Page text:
A better method is to make use of the a combiner. Combiners act as local reducers aggregating data by key while its in memory. The difference between the two methods discussed is the combiners will spill or write to disk as buffer limits are reached. This obviously resolves the potentially out of memory issue. It can however results in duplicate keys being emitted to the Shuffle/Short which is generally not an issue considering where started from.

Not that if the reducer function is both associative and commutative  (i.e. sum of word counts) a reducer can function as both as a reducer and a combiner.

Shuffle

After all the map jobs have finished the shuffle is run. The shuffle partitions the data by key and ensures that all records for a given from all mappers are sent to a single reducer. This works because the default partitioner is the HashPartitioner which calculates a hash for the key and ensures that all key/value pairs with the same hash are sent to the same reducer. When you are working primarily with keys that are primitive data types, the built in partition process will normally suffice. When you begin to work with composite keys and complex types things get interest and its time for another ninja move.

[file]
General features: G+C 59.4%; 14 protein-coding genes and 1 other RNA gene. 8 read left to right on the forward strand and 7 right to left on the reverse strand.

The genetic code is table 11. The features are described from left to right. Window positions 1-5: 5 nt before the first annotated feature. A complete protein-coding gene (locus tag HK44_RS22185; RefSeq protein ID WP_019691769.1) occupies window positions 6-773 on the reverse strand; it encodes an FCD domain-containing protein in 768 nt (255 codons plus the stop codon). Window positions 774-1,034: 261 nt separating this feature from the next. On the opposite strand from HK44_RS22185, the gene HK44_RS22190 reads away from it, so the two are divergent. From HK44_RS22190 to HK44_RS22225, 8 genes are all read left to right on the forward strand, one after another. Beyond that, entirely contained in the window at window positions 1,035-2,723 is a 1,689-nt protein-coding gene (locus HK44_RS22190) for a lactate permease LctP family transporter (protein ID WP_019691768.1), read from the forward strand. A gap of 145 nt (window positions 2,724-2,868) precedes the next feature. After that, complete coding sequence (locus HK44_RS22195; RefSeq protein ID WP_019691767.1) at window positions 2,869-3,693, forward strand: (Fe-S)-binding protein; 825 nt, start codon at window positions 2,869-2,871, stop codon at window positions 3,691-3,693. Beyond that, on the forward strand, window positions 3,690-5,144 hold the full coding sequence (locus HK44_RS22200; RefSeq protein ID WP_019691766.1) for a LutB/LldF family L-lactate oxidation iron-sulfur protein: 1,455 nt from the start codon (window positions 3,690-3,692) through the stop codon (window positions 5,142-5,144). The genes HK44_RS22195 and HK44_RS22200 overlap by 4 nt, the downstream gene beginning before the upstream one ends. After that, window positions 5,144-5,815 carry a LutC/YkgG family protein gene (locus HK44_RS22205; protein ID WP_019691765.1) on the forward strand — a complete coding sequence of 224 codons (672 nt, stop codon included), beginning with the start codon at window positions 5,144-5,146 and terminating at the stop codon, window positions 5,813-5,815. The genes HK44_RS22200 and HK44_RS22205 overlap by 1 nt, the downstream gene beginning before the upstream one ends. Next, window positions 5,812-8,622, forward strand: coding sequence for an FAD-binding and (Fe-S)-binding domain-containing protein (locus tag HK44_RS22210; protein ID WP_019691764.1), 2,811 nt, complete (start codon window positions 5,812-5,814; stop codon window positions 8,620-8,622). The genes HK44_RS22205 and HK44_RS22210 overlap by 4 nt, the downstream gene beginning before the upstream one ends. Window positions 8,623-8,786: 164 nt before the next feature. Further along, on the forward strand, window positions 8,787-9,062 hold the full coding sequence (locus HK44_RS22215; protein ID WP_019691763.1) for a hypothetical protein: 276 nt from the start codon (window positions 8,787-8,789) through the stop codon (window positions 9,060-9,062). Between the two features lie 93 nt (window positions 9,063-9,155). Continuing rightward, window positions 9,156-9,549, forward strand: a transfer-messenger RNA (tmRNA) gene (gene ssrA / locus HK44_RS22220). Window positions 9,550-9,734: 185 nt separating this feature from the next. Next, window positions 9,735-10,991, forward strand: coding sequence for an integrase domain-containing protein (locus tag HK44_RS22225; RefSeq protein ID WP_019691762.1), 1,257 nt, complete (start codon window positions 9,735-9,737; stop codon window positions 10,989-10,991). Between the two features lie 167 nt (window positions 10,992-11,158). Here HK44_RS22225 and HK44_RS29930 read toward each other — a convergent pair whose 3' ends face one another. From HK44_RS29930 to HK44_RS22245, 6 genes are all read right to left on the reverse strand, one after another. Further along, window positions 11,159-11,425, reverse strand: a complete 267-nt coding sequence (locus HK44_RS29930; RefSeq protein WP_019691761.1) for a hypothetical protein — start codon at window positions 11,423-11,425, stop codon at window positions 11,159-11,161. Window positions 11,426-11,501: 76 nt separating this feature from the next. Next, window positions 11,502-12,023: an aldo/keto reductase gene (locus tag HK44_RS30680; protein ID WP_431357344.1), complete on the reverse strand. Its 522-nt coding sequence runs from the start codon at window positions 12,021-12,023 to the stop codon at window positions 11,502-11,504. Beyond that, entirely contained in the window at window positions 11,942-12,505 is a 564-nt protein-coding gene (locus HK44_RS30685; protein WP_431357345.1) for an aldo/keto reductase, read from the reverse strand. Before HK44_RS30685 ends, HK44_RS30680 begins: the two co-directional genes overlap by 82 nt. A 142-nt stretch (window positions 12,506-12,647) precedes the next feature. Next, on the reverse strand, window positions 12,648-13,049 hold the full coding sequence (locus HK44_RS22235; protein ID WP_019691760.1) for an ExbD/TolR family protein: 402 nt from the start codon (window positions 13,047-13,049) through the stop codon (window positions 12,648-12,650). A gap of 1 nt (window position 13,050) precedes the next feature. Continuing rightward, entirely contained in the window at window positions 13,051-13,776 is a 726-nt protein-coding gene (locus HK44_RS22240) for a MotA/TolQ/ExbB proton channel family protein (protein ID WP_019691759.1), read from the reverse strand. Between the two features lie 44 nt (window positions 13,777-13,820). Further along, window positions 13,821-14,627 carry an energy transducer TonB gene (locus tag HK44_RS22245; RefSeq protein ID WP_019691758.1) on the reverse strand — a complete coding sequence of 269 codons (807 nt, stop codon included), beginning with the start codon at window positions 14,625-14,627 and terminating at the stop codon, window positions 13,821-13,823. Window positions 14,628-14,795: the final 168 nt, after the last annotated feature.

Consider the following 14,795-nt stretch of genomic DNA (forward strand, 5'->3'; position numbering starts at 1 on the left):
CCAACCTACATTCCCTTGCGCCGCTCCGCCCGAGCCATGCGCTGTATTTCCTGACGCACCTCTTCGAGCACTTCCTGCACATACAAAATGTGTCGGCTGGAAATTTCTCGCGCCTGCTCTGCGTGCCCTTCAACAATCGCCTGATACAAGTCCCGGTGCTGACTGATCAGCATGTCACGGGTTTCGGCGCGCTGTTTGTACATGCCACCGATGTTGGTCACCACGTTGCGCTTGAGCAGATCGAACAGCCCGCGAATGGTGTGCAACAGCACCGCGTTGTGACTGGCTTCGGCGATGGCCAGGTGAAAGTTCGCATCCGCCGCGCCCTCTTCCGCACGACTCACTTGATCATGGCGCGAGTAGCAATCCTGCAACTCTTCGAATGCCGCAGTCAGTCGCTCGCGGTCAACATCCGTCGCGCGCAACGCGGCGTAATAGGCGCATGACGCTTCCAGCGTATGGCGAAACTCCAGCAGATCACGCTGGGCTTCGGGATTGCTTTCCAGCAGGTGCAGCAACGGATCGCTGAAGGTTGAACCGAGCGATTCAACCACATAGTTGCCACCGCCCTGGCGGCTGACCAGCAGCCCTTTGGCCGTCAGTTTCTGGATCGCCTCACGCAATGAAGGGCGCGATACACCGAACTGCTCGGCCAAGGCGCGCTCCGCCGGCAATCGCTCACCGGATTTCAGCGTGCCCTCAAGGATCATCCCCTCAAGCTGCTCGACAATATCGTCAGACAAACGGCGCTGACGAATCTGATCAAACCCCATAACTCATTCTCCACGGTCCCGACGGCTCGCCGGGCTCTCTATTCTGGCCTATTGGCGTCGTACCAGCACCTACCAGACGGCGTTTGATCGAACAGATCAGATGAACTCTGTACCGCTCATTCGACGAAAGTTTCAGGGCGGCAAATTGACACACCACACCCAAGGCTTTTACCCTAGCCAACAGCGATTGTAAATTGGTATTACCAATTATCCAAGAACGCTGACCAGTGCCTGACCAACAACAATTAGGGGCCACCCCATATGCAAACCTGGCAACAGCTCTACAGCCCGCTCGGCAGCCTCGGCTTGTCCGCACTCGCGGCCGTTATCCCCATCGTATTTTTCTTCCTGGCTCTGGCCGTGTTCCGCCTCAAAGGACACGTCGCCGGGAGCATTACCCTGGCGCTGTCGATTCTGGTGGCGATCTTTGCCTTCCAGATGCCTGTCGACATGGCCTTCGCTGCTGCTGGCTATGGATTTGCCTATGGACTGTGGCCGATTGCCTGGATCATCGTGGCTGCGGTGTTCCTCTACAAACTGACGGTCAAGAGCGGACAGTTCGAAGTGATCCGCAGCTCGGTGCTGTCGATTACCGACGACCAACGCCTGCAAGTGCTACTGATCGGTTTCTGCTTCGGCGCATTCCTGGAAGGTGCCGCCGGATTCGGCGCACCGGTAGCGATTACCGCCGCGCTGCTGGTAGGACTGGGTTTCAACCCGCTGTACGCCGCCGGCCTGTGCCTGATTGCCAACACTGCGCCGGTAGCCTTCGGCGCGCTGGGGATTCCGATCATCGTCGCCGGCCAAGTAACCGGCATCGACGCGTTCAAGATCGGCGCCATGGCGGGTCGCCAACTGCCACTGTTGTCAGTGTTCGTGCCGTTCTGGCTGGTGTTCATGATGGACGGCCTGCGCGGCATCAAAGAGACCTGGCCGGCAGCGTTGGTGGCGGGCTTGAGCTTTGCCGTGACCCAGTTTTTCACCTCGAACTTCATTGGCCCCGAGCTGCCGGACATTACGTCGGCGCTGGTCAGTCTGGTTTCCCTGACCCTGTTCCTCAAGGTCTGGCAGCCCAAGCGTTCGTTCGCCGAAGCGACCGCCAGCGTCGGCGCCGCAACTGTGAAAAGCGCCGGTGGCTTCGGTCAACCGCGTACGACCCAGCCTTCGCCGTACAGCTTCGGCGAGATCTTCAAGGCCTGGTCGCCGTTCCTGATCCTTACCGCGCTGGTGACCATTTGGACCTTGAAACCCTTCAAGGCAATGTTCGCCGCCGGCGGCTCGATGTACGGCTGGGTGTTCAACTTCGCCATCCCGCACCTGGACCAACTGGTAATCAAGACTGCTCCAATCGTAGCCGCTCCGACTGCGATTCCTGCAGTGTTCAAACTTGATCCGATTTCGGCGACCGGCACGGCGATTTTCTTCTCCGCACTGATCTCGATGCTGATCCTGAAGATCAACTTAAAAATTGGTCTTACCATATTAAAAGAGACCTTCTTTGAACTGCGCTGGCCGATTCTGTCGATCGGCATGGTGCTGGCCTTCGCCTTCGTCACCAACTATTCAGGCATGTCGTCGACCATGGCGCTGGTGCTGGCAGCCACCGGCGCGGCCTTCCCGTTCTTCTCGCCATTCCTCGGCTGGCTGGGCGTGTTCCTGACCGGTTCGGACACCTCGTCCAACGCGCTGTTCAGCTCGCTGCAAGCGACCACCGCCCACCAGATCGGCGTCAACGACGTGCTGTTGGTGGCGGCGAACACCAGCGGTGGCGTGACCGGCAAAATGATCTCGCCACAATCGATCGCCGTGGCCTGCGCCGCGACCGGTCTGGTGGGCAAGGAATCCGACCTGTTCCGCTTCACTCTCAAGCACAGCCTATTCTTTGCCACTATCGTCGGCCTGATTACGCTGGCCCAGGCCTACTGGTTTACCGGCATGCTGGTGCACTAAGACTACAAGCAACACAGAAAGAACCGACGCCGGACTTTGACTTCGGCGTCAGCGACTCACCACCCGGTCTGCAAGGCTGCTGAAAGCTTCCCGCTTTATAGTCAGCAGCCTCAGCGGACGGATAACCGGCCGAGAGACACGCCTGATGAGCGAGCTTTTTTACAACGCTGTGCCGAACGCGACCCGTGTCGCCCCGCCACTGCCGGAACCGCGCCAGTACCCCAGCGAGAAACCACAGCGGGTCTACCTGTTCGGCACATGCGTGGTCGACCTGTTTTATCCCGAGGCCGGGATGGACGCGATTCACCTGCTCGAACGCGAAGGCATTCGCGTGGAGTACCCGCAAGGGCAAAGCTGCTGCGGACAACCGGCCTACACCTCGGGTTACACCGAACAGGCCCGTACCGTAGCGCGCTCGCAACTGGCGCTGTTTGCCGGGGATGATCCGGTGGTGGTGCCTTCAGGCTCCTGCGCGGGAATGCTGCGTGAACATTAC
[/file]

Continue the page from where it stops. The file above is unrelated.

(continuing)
The Custom Partitioner

The Partition<K,V> is an abstract class with a single method that allows you to take control of the shuffle process and direct your data to a reducer of your choosing. This class contains just a single method getPartition() whose job is to determine which reducer a specific record should be directed to. The key, value and number of reducers are passed in as arguments which gives you everything you needs to partition your data and direct it to the most appropriate place.

To better illustrate lets look at an example. Our map job outputs a composite key that consists of date in YYYYMMDD format and weather station identifier delimited by a pipe character. If the desired behavior is to send all intermediate output for a given year (the natural key) to a single reducer the default partitioner will not work.